READ ALSO: From Spreadsheets to Software. 6 Signs It’s Time to Take the Leap

Price Out Your Menu Wisely

Restaurants are businesses, and like any other business, they depend on a delicate three-way balance between cost, quality, and price.  Most restaurants average a 30-35% food cost, on average.  The lower your food cost, the higher your profit.  You can start by pricing your menu in this range, and then set a goal to find ways to gradually lower the cost without compromising the quality of your food.

For an example of how the math works, let’s price out salmon in cream sauce with a seasonal vegetable medley:

Cost for an 8oz portion of salmon $4.00
Cost of 4oz of cream sauce $0.45
Side vegetable $0.80
Total for you to make the dish $5.25
Cost of ingredients / food cost $5.25/.30
Cost on your menu $17.50

 

While simple in theory, execution can prove to be an issue when you consider that the sauce contains precise measurements of milk, white wine, cream, butter, flour, onion, garlic, salt, pepper, oregano, basil and parsley.  There are several great software programs available where you can enter the recipe to help you determine the exact cost.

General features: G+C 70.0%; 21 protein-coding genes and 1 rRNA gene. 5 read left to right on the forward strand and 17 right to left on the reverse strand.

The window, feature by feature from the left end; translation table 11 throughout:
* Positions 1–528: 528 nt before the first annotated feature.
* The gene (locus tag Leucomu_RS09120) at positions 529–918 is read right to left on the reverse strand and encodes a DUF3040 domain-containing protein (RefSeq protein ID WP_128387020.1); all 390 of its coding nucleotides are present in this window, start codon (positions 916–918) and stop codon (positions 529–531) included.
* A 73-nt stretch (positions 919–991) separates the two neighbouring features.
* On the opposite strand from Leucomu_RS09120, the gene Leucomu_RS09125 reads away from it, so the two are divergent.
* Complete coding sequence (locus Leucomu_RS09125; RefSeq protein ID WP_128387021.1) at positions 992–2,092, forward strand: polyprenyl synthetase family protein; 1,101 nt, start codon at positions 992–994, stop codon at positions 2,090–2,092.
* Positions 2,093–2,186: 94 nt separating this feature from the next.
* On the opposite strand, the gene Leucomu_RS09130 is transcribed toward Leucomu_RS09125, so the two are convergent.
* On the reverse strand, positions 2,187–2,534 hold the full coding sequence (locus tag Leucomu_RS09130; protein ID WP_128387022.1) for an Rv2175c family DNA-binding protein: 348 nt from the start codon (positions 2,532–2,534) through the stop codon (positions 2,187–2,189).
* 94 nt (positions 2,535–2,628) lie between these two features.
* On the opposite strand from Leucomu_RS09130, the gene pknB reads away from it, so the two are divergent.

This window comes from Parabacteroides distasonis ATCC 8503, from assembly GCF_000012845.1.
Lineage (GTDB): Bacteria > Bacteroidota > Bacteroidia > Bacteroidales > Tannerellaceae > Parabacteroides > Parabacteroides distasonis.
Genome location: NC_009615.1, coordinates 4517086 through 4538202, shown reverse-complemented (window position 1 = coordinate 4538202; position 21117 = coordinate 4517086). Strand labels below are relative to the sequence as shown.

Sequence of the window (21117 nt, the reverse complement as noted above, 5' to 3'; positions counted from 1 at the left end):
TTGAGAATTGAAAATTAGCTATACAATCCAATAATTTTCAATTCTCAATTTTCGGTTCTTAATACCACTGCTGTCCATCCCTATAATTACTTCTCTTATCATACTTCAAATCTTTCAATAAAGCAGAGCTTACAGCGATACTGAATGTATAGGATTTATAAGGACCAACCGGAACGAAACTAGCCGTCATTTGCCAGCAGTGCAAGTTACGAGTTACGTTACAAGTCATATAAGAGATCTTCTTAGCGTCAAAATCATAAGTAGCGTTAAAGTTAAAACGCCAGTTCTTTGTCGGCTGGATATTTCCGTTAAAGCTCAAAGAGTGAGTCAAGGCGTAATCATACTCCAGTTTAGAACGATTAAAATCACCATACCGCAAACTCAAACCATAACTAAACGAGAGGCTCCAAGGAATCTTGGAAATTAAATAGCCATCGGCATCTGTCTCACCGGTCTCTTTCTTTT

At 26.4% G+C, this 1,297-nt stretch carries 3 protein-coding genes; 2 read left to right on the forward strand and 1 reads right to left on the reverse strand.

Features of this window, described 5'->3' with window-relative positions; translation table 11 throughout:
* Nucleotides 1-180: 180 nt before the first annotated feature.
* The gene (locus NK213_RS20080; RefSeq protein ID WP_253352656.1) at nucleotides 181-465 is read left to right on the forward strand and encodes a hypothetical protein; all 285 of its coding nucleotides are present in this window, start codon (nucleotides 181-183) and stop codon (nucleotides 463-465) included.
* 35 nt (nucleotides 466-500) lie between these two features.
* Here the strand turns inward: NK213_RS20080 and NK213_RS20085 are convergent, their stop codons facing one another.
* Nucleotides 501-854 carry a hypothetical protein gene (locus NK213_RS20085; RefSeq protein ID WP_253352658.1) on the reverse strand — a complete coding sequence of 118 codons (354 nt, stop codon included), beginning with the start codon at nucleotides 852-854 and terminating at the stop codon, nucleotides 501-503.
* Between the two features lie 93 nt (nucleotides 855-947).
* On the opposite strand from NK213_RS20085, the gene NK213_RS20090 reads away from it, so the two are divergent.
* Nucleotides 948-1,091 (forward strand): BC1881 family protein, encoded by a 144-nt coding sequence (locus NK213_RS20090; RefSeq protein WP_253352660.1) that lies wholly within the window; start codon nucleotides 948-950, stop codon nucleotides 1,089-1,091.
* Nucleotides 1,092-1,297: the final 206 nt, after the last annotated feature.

Once you have determined your menu pricing, be sure to check out the menu of several competitors.  Compare the pricing of similar dishes, as well as their portions, pairings, and presentations – this will help you to see where you can tweak your menu should something be way out of line.  Your guests need to feel that they are getting value for their dollar or they will not repeat customers.

Select the Right Food Suppliers

Before starting the selection process, consider what your needs are and write them down in order of importance to you.  Then write down a list of potential vendors and meet with them in person.  A good supplier will help you make good purchasing decisions based on their knowledge and prior experience; there is much more to consider than just price comparison. After each meeting, evaluate how they rank on your list of needs while they are fresh on your mind.  This process will help you compare vendors side-by-side once you narrow down your top choices.

When considering a vendor, be sure you:

Keep your number of vendors to a minimum.  Having less vendors not only reduces your paperwork, it also increases your buying power.  Try to partner with vendors who carry the most of your needs for convenience and cost savings.